Price Chart Technical Analysis 101

By Emilu Bailes

As an active investor, I am most fond of technical analysis. I’m not saying that I don’t think fundamentals are important. I’m just admitting that I like hearing what the price chart ‘tells me.’ WHAT? Am I saying my ears are involved in this, and not my eyes? Not at all. The price chart is the way to come to a confident expectation about the coming price movement.

William J. O’Neil said, “Buy on the Fundamentals and Technicals. Sell on the Technicals only!”

On chart platforms, there are ways the price changes have occurred and a suggestion of the path the prices are on; bullish, bearish, or range bound. In fact, each charting package has a variety of technical indicators: moving averages (simple or exponential), oscillators, ADX, MACD, RSI, CCI, Stochastic, Bollinger Bands, ATR, Aroon Oscillator, etc. Do you know how to use them? Have you learned how they determine where they are going to be in conjunction with the price chart? Do you need to study and understand ALL of them?

It’s been my experience that the most consistent application of technical tools has been to study a small number of indicators, manually applying the math associated with them to determine what must happen to cause them to move into certain changes that “say” the trend is becoming bullish (or not.) In addition, having agreeable trend changes clustered within two or three indicators together serves to “confirm” that the trend change is highly probable.

When we take a look at the AAPL (Apple, Inc) daily price chart, we can see the RSI oscillator above the price chart, two exponential moving averages on the price chart, volume and MACD both below the price chart. What have they ‘told’ us? First, focus on the tools displaying the month of August 2012. The RSI shows that the 14 period look back closed higher and higher, moving above the mid-point of 50 on the oscillator and kept moving up to the “overbought” area (above 70 on the RSI.) Looking straight down below that point on the RSI we notice that the shorter term EMA rose above the longer term EMA, and remained above it for weeks. Moving our eyes straight down again we see the MACD that rose above the signal line, confirming that the trend was changing to bullish by three technical indicators. The beauty of these three together is that they combine both oscillators and trending indicators. We can also see a strong message by viewing the price and volume over the period in site. Stockcharts.com demonstrates the volume bars as RED when the price closes below the prior price bar and grey when the price closes above the prior price bar. The thin red line that is a horizontal ray over the volume bars is the average volume over a look-back period of time. (In this case, 50 days.) This tells us when the buyers or sellers are bulging higher than normal. The largest volume of investors are selling-off v. buying-up, but this requires a horizontal scan of the eyes to view the split of the Supply and Demand over the look-back time.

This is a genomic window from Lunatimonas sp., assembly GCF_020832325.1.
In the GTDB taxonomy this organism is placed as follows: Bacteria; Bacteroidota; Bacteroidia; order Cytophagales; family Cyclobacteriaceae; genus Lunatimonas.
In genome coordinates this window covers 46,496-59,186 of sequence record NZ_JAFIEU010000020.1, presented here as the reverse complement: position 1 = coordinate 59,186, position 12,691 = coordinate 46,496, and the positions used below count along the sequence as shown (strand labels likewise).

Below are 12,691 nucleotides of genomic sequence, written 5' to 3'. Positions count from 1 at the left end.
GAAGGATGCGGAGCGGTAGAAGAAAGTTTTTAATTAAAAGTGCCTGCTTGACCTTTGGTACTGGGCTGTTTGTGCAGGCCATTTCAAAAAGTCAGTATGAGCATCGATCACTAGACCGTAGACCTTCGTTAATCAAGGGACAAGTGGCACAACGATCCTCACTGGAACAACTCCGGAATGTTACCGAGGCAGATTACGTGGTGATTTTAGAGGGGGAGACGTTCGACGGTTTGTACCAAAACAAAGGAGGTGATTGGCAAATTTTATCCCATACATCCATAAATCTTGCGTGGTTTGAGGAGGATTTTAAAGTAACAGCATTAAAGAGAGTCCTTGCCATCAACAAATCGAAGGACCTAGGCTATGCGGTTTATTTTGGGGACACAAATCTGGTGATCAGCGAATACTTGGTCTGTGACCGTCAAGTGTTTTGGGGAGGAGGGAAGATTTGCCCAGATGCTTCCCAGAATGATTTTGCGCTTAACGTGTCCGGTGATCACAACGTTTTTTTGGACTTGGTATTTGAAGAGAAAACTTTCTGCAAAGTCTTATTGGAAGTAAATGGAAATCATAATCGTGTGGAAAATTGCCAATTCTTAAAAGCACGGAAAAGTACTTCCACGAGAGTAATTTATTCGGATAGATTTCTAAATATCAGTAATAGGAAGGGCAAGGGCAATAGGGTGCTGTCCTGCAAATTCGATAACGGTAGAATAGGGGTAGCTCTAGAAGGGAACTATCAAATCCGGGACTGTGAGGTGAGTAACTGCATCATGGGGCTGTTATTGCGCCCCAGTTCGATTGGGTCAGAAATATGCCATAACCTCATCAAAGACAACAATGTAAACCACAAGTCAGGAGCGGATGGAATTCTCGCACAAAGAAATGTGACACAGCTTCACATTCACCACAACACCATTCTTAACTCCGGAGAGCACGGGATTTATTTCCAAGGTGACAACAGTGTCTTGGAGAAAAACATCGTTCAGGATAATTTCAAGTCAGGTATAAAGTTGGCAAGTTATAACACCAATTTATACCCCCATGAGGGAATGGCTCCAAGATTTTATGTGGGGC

One more thing I enjoy thinking about is any divergence. Move the eyes down from the price low posted at $502.82 to the MACD. You can see that the MACD was at an ultimate low in mid-November. Also, look up to the RSI above the price chart. This tool has virtually spent 99% of its time since the peak in late September in the bearish mode, below the 50. Price on Friday, March 1, 2013 was at a new low, approximately $70.00 per share below that point of $502.82 per share. Are the RSI and MACD at new low points, too? Well, no. Does this mean the price has gone down as far as it’s going to go? I’m not predicting anything. But, I find this an interesting view of what to expect in the near term. The ‘message’ I hear from the technical analysis is strong and clear!


Authors: TSX Today

What is S&P/TSX Composite Index?

S&P/TSX Composite Index

The TSX stock exchange defines an index as a statistical measure of the state of the stock market, based on the performance of certain stocks. The performance of the index is typically viewed as a broad indicator of the direction of the economy. Originally known as the TSE 300 the composite index was created in 1977, with a base level of 1000 as of 1975. Through the years the index consisted of a sample of 300 companies, though the companies that comprised the index varied from year to year. Stocks were dropped when they no longer met exchange requirements for size and liquidity.

Effective May 1st, 2002 the index has been managed by Standard & Poor's Corp. of New York. The name was changed from the TSE 300 to the S&P/TSX Composite Index. Along with the S&P branding came new rules. Tougher criteria for meeting size and liquidity standards were imposed and there is now no fixed number of companies in the index. Since May 2002 the number of companies has dropped from 300 to 212 as of November of 2003.

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